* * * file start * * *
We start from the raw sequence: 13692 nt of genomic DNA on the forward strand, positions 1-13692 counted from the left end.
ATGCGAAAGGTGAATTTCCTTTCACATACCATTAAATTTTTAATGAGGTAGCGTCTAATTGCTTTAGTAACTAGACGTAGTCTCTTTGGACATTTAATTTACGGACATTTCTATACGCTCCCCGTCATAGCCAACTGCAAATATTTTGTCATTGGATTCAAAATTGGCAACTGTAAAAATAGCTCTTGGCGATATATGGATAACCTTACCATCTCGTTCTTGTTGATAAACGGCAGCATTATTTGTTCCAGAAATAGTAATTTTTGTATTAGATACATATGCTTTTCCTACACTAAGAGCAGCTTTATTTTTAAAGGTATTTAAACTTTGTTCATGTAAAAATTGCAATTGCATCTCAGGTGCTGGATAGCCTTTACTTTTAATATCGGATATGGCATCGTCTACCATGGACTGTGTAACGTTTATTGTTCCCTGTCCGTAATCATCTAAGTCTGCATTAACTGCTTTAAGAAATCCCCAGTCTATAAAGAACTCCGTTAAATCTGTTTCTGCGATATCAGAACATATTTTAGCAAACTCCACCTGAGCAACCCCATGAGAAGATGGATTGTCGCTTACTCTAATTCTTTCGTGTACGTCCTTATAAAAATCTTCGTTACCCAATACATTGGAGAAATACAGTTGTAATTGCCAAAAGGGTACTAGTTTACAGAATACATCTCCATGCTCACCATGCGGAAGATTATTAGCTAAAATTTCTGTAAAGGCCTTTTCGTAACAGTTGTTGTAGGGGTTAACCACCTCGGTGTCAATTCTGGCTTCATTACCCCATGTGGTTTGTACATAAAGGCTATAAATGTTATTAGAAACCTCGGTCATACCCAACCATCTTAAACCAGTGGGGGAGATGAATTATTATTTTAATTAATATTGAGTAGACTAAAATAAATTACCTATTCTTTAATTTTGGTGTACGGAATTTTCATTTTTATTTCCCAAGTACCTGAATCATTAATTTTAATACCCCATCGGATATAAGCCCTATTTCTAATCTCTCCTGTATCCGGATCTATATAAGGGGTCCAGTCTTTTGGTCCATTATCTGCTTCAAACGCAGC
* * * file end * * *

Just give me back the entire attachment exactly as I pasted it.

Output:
We start from the raw sequence: 13692 nt of genomic DNA on the forward strand, positions 1-13692 counted from the left end.
ATGCGAAAGGTGAATTTCCTTTCACATACCATTAAATTTTTAATGAGGTAGCGTCTAATTGCTTTAGTAACTAGACGTAGTCTCTTTGGACATTTAATTTACGGACATTTCTATACGCTCCCCGTCATAGCCAACTGCAAATATTTTGTCATTGGATTCAAAATTGGCAACTGTAAAAATAGCTCTTGGCGATATATGGATAACCTTACCATCTCGTTCTTGTTGATAAACGGCAGCATTATTTGTTCCAGAAATAGTAATTTTTGTATTAGATACATATGCTTTTCCTACACTAAGAGCAGCTTTATTTTTAAAGGTATTTAAACTTTGTTCATGTAAAAATTGCAATTGCATCTCAGGTGCTGGATAGCCTTTACTTTTAATATCGGATATGGCATCGTCTACCATGGACTGTGTAACGTTTATTGTTCCCTGTCCGTAATCATCTAAGTCTGCATTAACTGCTTTAAGAAATCCCCAGTCTATAAAGAACTCCGTTAAATCTGTTTCTGCGATATCAGAACATATTTTAGCAAACTCCACCTGAGCAACCCCATGAGAAGATGGATTGTCGCTTACTCTAATTCTTTCGTGTACGTCCTTATAAAAATCTTCGTTACCCAATACATTGGAGAAATACAGTTGTAATTGCCAAAAGGGTACTAGTTTACAGAATACATCTCCATGCTCACCATGCGGAAGATTATTAGCTAAAATTTCTGTAAAGGCCTTTTCGTAACAGTTGTTGTAGGGGTTAACCACCTCGGTGTCAATTCTGGCTTCATTACCCCATGTGGTTTGTACATAAAGGCTATAAATGTTATTAGAAACCTCGGTCATACCCAACCATCTTAAACCAGTGGGGGAGATGAATTATTATTTTAATTAATATTGAGTAGACTAAAATAAATTACCTATTCTTTAATTTTGGTGTACGGAATTTTCATTTTTATTTCCCAAGTACCTGAATCATTAATTTTAATACCCCATCGGATATAAGCCCTATTTCTAATCTCTCCTGTATCCGGATCTATATAAGGGGTCCAGTCTTTTGGTCCATTATCTGCTTCAAACGCAGC